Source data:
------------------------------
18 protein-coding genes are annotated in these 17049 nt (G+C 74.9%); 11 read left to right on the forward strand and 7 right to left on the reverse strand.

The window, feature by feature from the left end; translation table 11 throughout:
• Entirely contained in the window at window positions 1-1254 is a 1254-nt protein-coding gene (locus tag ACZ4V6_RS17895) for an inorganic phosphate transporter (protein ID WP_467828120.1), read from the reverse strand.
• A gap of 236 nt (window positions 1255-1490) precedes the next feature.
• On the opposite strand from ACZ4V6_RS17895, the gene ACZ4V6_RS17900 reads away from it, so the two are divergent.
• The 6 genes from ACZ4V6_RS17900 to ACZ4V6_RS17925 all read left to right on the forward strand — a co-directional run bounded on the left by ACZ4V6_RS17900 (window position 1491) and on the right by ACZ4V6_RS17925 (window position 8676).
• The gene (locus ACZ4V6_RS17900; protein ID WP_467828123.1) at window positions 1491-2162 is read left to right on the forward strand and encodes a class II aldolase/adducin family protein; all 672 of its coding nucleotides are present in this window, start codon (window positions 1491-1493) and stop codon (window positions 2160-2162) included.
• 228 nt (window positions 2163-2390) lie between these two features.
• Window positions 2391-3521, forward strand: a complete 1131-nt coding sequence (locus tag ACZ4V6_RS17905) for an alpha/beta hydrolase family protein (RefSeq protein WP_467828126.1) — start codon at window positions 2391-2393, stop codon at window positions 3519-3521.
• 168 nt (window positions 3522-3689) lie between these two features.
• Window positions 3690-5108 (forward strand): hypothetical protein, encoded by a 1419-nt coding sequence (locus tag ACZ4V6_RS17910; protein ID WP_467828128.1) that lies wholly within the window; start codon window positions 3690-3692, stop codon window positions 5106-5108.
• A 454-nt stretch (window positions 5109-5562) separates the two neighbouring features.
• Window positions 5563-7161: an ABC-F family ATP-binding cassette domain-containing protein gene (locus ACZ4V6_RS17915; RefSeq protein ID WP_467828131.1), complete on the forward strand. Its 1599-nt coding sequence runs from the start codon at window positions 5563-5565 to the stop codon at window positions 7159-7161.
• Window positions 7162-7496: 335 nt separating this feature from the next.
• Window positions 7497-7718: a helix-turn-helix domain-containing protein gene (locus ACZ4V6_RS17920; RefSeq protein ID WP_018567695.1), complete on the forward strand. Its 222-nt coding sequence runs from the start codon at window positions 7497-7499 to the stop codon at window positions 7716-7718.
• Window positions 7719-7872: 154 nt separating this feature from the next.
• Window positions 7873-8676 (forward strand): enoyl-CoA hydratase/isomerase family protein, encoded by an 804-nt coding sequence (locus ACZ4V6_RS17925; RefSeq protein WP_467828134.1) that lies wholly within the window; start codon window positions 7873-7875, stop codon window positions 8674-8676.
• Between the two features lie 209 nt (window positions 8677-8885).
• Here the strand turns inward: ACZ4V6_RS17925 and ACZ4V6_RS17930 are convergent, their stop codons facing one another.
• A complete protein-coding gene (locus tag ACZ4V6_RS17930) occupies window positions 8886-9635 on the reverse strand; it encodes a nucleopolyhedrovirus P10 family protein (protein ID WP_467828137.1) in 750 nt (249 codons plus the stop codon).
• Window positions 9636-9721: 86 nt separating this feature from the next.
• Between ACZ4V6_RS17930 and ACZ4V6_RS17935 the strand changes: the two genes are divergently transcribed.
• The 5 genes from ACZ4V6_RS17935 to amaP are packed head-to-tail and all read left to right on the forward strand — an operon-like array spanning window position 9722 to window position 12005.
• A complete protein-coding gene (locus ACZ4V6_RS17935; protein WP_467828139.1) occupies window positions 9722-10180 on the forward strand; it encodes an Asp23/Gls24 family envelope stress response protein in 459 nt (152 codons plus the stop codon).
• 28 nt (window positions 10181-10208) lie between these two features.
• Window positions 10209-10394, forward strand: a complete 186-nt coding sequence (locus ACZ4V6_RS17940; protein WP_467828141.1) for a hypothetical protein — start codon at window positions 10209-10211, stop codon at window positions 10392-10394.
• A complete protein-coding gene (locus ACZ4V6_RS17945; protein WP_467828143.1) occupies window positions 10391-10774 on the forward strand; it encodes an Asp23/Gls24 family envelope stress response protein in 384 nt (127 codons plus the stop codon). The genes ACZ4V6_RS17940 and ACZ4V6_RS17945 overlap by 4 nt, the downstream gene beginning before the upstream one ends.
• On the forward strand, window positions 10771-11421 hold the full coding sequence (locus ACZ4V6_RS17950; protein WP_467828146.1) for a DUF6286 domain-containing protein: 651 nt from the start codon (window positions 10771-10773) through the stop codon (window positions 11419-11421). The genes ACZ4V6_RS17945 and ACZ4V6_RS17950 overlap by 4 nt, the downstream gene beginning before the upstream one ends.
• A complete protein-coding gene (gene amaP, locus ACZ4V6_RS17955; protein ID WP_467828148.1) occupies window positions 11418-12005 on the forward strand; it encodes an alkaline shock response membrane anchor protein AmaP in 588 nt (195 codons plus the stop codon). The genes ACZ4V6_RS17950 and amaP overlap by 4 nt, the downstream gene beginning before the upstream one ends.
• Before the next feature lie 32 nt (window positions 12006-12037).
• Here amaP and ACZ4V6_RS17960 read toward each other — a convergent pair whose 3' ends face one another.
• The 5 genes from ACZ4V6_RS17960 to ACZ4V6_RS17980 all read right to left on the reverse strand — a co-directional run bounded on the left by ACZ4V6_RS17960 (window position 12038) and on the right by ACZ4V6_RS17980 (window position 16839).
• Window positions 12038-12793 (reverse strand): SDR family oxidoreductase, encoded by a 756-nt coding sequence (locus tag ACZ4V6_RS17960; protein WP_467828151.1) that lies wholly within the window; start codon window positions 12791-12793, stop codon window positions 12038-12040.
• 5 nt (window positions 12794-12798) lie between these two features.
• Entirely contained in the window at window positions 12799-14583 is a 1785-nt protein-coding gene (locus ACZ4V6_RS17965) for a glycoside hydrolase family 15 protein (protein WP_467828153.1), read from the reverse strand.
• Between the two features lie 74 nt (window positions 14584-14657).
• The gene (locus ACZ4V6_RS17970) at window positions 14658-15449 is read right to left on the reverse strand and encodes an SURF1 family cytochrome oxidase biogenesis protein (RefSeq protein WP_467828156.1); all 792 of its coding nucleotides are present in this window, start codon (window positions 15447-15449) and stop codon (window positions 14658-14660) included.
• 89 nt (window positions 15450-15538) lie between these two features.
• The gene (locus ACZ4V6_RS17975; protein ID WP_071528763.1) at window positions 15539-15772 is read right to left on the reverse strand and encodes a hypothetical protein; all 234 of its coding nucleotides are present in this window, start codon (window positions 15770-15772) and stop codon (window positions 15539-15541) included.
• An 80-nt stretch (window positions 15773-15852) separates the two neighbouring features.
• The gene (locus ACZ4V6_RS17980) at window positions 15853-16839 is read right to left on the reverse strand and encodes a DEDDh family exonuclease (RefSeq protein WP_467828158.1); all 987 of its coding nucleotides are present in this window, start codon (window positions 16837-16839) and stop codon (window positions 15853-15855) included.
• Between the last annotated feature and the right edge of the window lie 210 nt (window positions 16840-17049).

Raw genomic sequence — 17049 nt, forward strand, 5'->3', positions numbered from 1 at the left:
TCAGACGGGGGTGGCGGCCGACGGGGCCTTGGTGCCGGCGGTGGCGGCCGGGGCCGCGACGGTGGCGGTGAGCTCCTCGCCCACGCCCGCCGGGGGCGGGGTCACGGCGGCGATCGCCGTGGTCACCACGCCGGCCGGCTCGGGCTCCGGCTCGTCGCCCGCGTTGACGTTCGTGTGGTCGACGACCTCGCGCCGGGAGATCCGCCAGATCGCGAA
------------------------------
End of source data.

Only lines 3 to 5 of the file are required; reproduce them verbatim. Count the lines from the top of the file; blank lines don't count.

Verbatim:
• Entirely contained in the window at window positions 1-1254 is a 1254-nt protein-coding gene (locus tag ACZ4V6_RS17895) for an inorganic phosphate transporter (protein ID WP_467828120.1), read from the reverse strand.
• A gap of 236 nt (window positions 1255-1490) precedes the next feature.
• On the opposite strand from ACZ4V6_RS17895, the gene ACZ4V6_RS17900 reads away from it, so the two are divergent.